Saving Appalachia
Ryan Weisser
712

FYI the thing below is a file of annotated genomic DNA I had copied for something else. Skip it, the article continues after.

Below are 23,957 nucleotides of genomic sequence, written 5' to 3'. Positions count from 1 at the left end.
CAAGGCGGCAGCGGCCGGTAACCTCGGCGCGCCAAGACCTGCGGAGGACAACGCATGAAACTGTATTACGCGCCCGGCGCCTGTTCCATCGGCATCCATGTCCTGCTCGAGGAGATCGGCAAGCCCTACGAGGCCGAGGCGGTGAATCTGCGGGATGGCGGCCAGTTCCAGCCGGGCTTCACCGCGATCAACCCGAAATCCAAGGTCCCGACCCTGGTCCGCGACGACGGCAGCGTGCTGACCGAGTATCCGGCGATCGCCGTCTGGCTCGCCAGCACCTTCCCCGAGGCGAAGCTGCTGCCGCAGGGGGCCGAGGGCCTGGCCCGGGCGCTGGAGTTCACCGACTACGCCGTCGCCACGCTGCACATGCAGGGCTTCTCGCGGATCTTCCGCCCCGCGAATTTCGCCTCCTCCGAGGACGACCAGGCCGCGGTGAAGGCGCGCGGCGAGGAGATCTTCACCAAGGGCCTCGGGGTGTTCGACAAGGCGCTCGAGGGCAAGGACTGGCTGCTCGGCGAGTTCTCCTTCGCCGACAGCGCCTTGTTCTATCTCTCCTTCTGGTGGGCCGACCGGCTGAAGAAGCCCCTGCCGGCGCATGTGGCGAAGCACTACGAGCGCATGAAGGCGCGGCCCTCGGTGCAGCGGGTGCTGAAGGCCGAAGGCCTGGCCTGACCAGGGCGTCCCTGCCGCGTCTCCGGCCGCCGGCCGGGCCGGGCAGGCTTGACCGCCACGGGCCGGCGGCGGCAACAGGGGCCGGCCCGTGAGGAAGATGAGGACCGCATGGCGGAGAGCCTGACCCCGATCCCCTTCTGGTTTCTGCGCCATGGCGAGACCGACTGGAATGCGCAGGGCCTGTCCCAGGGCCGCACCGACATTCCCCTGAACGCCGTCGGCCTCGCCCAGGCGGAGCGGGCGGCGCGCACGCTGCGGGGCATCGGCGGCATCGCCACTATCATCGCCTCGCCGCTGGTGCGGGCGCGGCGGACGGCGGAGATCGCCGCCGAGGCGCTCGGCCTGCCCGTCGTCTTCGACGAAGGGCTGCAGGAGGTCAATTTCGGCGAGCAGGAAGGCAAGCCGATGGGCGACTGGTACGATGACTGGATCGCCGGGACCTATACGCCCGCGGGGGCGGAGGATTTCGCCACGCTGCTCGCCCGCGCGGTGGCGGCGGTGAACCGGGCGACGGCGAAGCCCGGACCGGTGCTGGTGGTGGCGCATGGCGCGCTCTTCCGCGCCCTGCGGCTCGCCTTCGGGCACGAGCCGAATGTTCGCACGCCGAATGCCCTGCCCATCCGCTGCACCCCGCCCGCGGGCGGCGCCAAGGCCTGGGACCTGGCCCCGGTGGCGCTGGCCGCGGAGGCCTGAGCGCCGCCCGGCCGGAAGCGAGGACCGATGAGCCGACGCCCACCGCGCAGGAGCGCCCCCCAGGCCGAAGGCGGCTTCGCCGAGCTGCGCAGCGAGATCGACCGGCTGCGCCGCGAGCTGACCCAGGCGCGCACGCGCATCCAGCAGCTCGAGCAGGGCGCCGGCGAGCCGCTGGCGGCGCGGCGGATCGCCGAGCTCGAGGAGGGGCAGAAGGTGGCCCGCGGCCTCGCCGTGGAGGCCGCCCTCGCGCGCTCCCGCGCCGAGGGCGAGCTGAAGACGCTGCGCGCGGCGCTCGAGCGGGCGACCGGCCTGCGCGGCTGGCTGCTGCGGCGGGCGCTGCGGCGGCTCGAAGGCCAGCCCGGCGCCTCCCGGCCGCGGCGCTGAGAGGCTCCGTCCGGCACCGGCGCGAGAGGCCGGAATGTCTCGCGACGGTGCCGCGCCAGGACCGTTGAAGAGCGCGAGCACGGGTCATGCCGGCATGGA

Great coverage of complex challenge and the inspiring movement of millennials back to the mountains — it’s something I’ve been pondering over and postulating around for awhile now, so thank you! Also, to add to this homecoming for the heart, the extraordinary biodiversity and climate protection of Appalachia will continue to draw youngers (and elders) here — and will challenge the political structures of the region (which is a good thing). I think going leaving home is healthy, if for no other reason it’s sometimes necessary to gain appreciation for your home, the perspective you gain from stepping outside your comfort zone, and the world is made better when a caring kid from the mountains shares that into the world. For my part, I’ve lived and worked in Appalachian Va, Ky and NC for much of my life, but not without roaming outside and living in Ca, Mo, Az also. I felt that same isolation weird kids often feel in their home communities and the need to find validation and acceptance by leaving. But, no matter where I went, I longed for the “care for community” ethic that felt lacking in the urban places where people were flocking in search of acceptance and creative inspiration. It just felt very opportunistic to me -although I do appreciate the movements happening in cities towards social justice and building for the commons: there can be strength in weak ties. Tossing my hat into the ring of doing good in Appalachia ☺ My life mashup/career trajectory in environmental protection and sustainable economies and my love of home, mountains, and the people, combined with the inspiration of working with social entrepreneurs globally, brought me as a 50-something that actually does “get it”, to launch Accelerating Appalachia just a few years ago to solve for a post-extractive economy by supporting nature-based businesses in sustainable food, farming, forests, fiber, fuels. Growing an economy that honors people and place. We are excited to be among many folks seeking to build a better economy, and inspired at the hundreds of nature-based businesses growing up out of the compost of the collapsing industrial economy of Appalachia and beyond. We believe in connecting Appalachia and her urban hubs for the betterment of both, and that it’s okay and good to accept others from outside our region, too. Building a more regenerative, loving community and economy is a complicated challenge that will be solved in caring and complex ways. As my dear friend Wendell directed me, “Times are too dire to be anything but hopeful”.

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